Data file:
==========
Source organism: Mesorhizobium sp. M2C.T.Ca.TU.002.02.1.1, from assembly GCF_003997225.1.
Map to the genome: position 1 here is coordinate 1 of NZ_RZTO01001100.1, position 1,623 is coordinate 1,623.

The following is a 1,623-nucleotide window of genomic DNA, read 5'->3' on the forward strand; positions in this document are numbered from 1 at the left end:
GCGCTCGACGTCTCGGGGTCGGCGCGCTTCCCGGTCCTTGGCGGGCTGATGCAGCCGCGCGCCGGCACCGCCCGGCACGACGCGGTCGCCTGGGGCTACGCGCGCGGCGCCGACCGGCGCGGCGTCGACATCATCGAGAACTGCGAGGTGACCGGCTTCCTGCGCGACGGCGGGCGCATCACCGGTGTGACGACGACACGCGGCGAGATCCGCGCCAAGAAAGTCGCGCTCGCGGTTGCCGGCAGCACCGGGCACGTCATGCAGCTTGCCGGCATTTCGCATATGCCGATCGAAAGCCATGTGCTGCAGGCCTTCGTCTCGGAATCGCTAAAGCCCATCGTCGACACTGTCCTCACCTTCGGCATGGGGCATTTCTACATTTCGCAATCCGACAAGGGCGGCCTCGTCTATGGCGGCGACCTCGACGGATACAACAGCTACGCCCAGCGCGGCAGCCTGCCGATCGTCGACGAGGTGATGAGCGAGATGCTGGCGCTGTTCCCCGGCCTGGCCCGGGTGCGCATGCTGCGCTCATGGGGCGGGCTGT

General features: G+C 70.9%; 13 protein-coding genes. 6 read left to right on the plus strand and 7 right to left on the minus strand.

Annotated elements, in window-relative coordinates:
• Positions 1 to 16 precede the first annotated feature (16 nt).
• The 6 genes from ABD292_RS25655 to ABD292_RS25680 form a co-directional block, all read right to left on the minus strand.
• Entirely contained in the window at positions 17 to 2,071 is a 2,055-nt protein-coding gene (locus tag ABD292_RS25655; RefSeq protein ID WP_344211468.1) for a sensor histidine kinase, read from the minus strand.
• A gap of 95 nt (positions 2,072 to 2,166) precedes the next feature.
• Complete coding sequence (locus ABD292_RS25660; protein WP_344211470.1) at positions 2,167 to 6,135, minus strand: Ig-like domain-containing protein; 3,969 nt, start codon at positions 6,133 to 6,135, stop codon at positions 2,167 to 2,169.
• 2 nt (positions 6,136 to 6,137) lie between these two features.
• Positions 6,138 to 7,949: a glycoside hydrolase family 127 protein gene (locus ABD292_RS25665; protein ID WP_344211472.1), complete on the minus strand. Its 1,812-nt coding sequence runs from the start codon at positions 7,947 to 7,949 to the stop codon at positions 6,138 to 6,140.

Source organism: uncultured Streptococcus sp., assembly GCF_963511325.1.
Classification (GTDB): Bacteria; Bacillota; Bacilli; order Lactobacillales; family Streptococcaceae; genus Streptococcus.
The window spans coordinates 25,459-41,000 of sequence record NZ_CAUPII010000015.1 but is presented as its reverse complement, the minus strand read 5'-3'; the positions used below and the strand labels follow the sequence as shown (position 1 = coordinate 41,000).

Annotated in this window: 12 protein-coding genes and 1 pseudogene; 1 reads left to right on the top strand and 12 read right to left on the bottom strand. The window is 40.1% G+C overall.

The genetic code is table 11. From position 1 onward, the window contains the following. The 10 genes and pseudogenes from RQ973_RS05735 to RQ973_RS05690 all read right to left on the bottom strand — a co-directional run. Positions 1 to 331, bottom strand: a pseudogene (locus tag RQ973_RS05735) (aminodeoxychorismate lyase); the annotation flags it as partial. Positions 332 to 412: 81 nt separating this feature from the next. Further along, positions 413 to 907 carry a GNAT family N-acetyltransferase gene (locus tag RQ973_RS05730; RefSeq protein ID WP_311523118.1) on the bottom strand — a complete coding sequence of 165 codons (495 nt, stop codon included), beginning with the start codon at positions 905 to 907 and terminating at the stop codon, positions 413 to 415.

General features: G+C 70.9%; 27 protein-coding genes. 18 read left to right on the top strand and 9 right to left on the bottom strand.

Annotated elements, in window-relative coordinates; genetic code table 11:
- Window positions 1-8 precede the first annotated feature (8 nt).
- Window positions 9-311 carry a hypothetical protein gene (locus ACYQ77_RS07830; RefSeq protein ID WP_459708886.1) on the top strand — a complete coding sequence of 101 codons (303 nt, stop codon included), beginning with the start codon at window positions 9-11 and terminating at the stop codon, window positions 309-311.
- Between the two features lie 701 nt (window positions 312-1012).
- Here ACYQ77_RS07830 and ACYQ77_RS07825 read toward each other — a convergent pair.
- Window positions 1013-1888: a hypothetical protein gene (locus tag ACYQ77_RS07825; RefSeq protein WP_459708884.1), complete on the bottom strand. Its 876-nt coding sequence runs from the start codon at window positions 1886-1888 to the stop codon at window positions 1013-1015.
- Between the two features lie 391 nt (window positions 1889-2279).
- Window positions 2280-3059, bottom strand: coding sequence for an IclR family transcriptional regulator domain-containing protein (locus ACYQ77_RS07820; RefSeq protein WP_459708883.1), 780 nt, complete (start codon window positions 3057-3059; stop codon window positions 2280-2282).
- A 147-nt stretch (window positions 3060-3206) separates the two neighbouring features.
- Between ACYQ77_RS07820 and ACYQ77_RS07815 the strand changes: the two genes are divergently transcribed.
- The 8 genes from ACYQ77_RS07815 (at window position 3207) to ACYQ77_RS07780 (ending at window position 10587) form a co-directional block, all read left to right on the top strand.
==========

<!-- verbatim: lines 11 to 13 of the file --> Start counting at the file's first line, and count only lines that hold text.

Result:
• Complete coding sequence (locus ABD292_RS25660; protein WP_344211470.1) at positions 2,167 to 6,135, minus strand: Ig-like domain-containing protein; 3,969 nt, start codon at positions 6,133 to 6,135, stop codon at positions 2,167 to 2,169.
• 2 nt (positions 6,136 to 6,137) lie between these two features.
• Positions 6,138 to 7,949: a glycoside hydrolase family 127 protein gene (locus ABD292_RS25665; protein ID WP_344211472.1), complete on the minus strand. Its 1,812-nt coding sequence runs from the start codon at positions 7,947 to 7,949 to the stop codon at positions 6,138 to 6,140.